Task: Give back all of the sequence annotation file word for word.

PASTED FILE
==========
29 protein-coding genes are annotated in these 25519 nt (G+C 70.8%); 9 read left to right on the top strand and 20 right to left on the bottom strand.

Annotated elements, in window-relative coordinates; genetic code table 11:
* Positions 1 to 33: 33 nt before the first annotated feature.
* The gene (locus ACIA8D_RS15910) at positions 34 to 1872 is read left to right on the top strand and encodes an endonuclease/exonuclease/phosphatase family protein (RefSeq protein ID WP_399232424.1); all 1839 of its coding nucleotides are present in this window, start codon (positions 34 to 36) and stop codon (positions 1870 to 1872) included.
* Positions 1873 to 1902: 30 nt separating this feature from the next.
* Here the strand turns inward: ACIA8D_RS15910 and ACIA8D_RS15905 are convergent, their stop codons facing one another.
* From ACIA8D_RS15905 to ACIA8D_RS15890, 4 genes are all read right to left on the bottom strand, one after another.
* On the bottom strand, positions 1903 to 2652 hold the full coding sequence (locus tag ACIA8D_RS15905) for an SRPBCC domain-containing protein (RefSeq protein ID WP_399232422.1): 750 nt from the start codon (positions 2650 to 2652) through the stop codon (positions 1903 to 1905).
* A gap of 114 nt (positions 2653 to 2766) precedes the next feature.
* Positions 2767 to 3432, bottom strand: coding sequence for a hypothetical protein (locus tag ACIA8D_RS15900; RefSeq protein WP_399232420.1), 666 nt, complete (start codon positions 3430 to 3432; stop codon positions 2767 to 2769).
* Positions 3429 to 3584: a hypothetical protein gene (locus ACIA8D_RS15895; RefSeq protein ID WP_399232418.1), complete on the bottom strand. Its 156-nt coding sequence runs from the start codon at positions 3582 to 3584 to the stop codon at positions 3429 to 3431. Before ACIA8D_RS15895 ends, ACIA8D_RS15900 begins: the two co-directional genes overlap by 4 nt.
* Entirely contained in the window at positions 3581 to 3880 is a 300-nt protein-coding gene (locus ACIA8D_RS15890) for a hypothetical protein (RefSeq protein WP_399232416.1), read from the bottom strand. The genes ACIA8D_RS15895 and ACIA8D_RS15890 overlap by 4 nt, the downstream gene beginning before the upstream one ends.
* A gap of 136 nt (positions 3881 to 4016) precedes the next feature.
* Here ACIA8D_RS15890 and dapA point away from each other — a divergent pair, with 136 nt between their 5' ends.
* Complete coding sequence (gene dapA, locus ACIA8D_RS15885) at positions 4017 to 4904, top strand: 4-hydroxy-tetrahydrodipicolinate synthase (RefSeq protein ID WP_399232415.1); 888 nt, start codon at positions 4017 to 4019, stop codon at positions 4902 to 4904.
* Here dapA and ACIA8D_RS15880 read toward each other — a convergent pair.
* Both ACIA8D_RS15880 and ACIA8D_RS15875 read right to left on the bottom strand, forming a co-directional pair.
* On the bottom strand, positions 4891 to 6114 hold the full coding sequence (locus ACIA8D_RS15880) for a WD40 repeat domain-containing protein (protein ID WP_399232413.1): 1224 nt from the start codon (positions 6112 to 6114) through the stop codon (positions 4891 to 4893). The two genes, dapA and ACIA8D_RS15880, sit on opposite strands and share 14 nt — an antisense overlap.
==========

29 protein-coding genes are annotated in these 25519 nt (G+C 70.8%); 9 read left to right on the top strand and 20 right to left on the bottom strand.

Annotated elements, in window-relative coordinates; genetic code table 11:
* Positions 1 to 33: 33 nt before the first annotated feature.
* The gene (locus ACIA8D_RS15910) at positions 34 to 1872 is read left to right on the top strand and encodes an endonuclease/exonuclease/phosphatase family protein (RefSeq protein ID WP_399232424.1); all 1839 of its coding nucleotides are present in this window, start codon (positions 34 to 36) and stop codon (positions 1870 to 1872) included.
* Positions 1873 to 1902: 30 nt separating this feature from the next.
* Here the strand turns inward: ACIA8D_RS15910 and ACIA8D_RS15905 are convergent, their stop codons facing one another.
* From ACIA8D_RS15905 to ACIA8D_RS15890, 4 genes are all read right to left on the bottom strand, one after another.
* On the bottom strand, positions 1903 to 2652 hold the full coding sequence (locus tag ACIA8D_RS15905) for an SRPBCC domain-containing protein (RefSeq protein ID WP_399232422.1): 750 nt from the start codon (positions 2650 to 2652) through the stop codon (positions 1903 to 1905).
* A gap of 114 nt (positions 2653 to 2766) precedes the next feature.
* Positions 2767 to 3432, bottom strand: coding sequence for a hypothetical protein (locus tag ACIA8D_RS15900; RefSeq protein WP_399232420.1), 666 nt, complete (start codon positions 3430 to 3432; stop codon positions 2767 to 2769).
* Positions 3429 to 3584: a hypothetical protein gene (locus ACIA8D_RS15895; RefSeq protein ID WP_399232418.1), complete on the bottom strand. Its 156-nt coding sequence runs from the start codon at positions 3582 to 3584 to the stop codon at positions 3429 to 3431. Before ACIA8D_RS15895 ends, ACIA8D_RS15900 begins: the two co-directional genes overlap by 4 nt.
* Entirely contained in the window at positions 3581 to 3880 is a 300-nt protein-coding gene (locus ACIA8D_RS15890) for a hypothetical protein (RefSeq protein WP_399232416.1), read from the bottom strand. The genes ACIA8D_RS15895 and ACIA8D_RS15890 overlap by 4 nt, the downstream gene beginning before the upstream one ends.
* A gap of 136 nt (positions 3881 to 4016) precedes the next feature.
* Here ACIA8D_RS15890 and dapA point away from each other — a divergent pair, with 136 nt between their 5' ends.
* Complete coding sequence (gene dapA, locus ACIA8D_RS15885) at positions 4017 to 4904, top strand: 4-hydroxy-tetrahydrodipicolinate synthase (RefSeq protein ID WP_399232415.1); 888 nt, start codon at positions 4017 to 4019, stop codon at positions 4902 to 4904.
* Here dapA and ACIA8D_RS15880 read toward each other — a convergent pair.
* Both ACIA8D_RS15880 and ACIA8D_RS15875 read right to left on the bottom strand, forming a co-directional pair.
* On the bottom strand, positions 4891 to 6114 hold the full coding sequence (locus ACIA8D_RS15880) for a WD40 repeat domain-containing protein (protein ID WP_399232413.1): 1224 nt from the start codon (positions 6112 to 6114) through the stop codon (positions 4891 to 4893). The two genes, dapA and ACIA8D_RS15880, sit on opposite strands and share 14 nt — an antisense overlap.